The economy is terrible right now. Almost everybody seems to agree. The business community, as represented by the US Chamber of Commerce, the Business Roundtable and most Republicans, has some ideas as to how to fix it: cut taxes; reduce the deficit (!); rein in Big Government spending (except defense); stop over-regulating business so they can get on with business. The Democrats have their own idea: more stimulus, in the form of, for example, extending unemployment benefits. Who's right? If anybody?
As a corporate bond analyst, I get some perspective on this. My job is to analyze companies and try to figure out whether they can service their debt (pay interest and return the principal when it comes due), or, perhaps more often, how much of a loss their creditors (banks, bondholders, vendors, pensioners, etc) are going to take in the bankruptcy, and what the company is going to look like when it has screwed them all (except the lawyers and financiers) and emerges in a relatively debt-free state from Chapter 11. I spend a lot of time gazing at spreadsheets (in between ruminating over Solitaire, Hearts, Tetris and Bridge), corporate slide-shows and SEC filings. I listen to a lot of "earnings calls" (the conference calls given by management when their quarterly earnings numbers are released). I read the Financial Times every day. (Gave up the Journal a long time ago, fed up, finally, with the one-sidedness of its editorials).
There's a thread that runs through most of the calls I listen to: Demand is weak; we are responding by cutting the fat and becoming leaner and meaner; when demand picks up, we'll be in good shape.
Most of the companies I follow have a line in their income statements: Restructuring charges. When they close a plant and lay people off ("headcount reductions"), they have to pay severance and, for instance, break leases. And that's what restructuring charges are all about. Granted, I don't follow upper-class companies like Exxon or IBM or Microsoft; but pretty much every US company I do follow has this line in its income statement. And even most of the blue-chips have probably taken these restructuring charges at some point in the past two or three years. Yes, even Microsoft ($290 million in the March quarter of 2009).
Just as an aside here, there's a reason for them breaking it out like that as a separate line-item in their expenses: that way, they can present it as a "one-time charge". Analysts like me are supposed to discount it in looking at their "real" underlying cash flow and in forecasting their financial futures. It's a one-time charge. Trouble is, it almost never is a one-time charge. That line, Restructuring Charges, appears, for most of my companies, every single quarter. Sometimes you begin to wonder what's left to restructure.
Most CEOs and CFOs on earnings calls are not taking the big-picture view. They're focused on the details of their own particular business. Still, I often ask myself if they see the connection that's staring you right in the face: when is "the consumer" going to start spending again? Well, maybe when you stop firing him.
This really seems to be the root of the problem here in the US, and these earnings calls are like a microcosm of the whole US economy. You've probably read a hundred times that consumers are responsible for about two-thirds of GDP. (In the last four quarters up to 3/31/2010 it was close to 71%). So if they don't have any spendable money because they've been fired (or are afraid they're going to be fired), demand will be weak.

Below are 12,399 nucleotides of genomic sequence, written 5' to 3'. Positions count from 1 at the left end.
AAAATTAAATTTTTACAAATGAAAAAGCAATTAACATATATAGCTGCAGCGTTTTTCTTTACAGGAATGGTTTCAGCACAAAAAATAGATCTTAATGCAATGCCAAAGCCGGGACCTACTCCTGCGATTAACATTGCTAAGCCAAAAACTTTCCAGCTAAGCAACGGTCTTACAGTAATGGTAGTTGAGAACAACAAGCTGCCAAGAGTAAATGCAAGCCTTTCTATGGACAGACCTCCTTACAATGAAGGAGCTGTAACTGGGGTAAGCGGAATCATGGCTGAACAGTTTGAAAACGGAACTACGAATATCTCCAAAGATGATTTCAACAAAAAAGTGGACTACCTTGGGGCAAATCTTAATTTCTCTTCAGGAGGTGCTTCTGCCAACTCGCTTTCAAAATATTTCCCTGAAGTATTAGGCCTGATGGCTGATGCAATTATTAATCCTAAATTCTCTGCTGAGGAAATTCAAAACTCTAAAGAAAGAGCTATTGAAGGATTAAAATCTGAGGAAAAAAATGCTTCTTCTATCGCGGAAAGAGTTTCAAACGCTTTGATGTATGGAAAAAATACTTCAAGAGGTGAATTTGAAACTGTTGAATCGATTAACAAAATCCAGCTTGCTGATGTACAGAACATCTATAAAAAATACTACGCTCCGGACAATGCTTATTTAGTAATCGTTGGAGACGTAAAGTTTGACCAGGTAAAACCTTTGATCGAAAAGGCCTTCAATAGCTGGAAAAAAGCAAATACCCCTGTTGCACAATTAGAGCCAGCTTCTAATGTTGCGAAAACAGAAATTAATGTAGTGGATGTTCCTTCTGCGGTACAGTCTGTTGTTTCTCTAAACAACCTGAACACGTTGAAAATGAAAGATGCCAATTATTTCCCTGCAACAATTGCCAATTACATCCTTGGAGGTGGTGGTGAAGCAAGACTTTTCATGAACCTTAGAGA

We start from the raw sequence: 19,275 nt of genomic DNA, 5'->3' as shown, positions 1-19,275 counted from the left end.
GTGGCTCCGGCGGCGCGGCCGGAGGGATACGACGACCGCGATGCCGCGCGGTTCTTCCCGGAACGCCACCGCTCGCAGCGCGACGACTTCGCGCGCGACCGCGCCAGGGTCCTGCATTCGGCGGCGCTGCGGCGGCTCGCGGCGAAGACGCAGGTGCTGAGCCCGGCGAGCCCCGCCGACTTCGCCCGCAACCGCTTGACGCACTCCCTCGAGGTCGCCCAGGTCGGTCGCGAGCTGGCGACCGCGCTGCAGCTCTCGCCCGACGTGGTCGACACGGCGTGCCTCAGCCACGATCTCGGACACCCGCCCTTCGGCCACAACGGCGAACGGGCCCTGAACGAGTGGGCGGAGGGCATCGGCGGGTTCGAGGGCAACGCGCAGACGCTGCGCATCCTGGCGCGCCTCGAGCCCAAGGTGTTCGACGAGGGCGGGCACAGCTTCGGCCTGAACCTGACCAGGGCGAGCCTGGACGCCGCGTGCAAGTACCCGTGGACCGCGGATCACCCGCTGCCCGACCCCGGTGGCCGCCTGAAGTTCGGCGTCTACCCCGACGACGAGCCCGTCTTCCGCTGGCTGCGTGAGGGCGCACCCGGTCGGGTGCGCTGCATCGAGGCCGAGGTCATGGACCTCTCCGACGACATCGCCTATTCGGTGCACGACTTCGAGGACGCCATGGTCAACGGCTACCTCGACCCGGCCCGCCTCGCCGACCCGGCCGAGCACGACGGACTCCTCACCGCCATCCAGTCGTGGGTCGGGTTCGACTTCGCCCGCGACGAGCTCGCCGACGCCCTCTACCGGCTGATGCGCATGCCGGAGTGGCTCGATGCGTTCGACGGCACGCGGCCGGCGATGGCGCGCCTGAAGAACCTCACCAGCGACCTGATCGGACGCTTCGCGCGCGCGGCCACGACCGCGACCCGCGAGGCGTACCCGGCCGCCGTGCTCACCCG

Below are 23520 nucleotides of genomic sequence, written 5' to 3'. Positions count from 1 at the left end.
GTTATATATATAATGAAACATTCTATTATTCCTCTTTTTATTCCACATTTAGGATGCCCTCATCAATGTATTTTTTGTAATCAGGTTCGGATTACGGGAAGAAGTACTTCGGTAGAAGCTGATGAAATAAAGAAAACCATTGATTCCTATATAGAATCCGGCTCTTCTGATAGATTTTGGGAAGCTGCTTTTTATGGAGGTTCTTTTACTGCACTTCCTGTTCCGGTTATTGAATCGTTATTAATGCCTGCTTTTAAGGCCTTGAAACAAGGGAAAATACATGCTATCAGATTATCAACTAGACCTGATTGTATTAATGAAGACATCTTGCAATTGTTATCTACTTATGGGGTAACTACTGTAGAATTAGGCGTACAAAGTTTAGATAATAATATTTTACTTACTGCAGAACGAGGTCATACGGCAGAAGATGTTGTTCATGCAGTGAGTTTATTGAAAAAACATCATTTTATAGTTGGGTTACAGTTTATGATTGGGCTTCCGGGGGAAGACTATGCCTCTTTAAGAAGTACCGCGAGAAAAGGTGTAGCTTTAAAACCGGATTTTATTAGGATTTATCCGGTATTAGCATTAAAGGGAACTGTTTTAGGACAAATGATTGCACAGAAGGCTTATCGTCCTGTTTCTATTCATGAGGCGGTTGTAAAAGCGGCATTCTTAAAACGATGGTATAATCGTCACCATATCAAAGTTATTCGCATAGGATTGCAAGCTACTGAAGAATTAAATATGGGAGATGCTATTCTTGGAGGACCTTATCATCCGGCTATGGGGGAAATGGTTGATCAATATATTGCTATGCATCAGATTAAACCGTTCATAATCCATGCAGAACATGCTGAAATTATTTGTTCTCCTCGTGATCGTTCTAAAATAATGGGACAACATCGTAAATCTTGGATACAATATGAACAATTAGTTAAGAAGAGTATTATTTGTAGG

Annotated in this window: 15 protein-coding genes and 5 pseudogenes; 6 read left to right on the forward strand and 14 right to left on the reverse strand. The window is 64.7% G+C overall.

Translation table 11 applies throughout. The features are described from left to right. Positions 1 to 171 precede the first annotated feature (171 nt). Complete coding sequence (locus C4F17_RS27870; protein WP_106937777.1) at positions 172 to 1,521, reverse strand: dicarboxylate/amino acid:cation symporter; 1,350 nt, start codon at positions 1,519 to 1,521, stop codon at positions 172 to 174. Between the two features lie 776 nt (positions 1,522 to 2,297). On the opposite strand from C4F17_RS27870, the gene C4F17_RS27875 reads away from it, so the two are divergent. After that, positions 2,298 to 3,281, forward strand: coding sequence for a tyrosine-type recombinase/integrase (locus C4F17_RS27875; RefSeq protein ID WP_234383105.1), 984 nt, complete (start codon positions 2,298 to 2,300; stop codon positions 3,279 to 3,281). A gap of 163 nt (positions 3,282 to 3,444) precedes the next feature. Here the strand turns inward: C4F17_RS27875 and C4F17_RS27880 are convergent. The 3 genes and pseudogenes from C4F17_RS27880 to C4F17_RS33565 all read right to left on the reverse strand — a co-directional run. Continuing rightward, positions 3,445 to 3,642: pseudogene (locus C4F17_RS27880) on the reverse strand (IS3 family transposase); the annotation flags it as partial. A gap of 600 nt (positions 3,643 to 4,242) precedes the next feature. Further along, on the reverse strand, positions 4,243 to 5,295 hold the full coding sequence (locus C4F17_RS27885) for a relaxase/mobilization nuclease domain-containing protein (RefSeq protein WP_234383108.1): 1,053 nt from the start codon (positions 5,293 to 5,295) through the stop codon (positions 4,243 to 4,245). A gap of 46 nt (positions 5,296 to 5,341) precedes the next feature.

In other words: If I fire everybody, then who is going to buy the stuff I make? You can see how this turns into a vicious circle.
A corollary of this whole phenomenon, incidentally, is this: Private enterprise "surplus" as a percentage of GDP has stayed at a pretty high level-about 25% over the 12 months to 3/31/10. That's well above the trough in the last really big recession in 1980, when it ran about 20%. At the same time, perhaps not surprisingly, corporate cash is at $1.8 trillion, according to the Federal Reserve, which at 7% of assets is as high as it's been since the 1960s. There's probably another reason for that other than all the money they've saved by their "reductions in force": they're haunted by the ghost of the credit crunch, when cash was very hard to come by and you couldn't be sure your bank would survive. Still, there's obviously a connection.
You probably think this is all leading up to a big rant against the evil corporations. Not so. I mean, there's plenty to rant about, including the extraordinarily high salaries of the corporate managers and, particularly, the egregious parasitism of "financial services" companies whose contribution to our economy is minuscule in comparison to their cost; but staying "lean and mean" is just facing reality: keeping employees hired just for the good of US-kind is a short-term fix with bad long-term consequences.
The stock answer to this quandary is that we must invent new industries and re-train workers in the skills required to drive them; but, frankly, that's bullshit and I think we secretly all know it. The truth is, there is no good answer to this quandary.
One thing does seem clear, though. The US Chamber of Commerce, Business Roundtable and Republicans generally have the wrong answer. The reason businesses are not hiring is not that their taxes are too high or that they're over-regulated or that their healthcare costs are too high or that they don't have enough cash or that they can't borrow. The reason is that there's fewer and fewer people left to buy their stuff (except the Chinese, but that's another story). It's not even clear, really, that's there's anything government can do. But if we have to pick between the Republican solution and the Democrat one, well, the Democrats win by default.
Carl Hegelman (a pen name) is a corporate bond analyst and a connoisseur of leisure.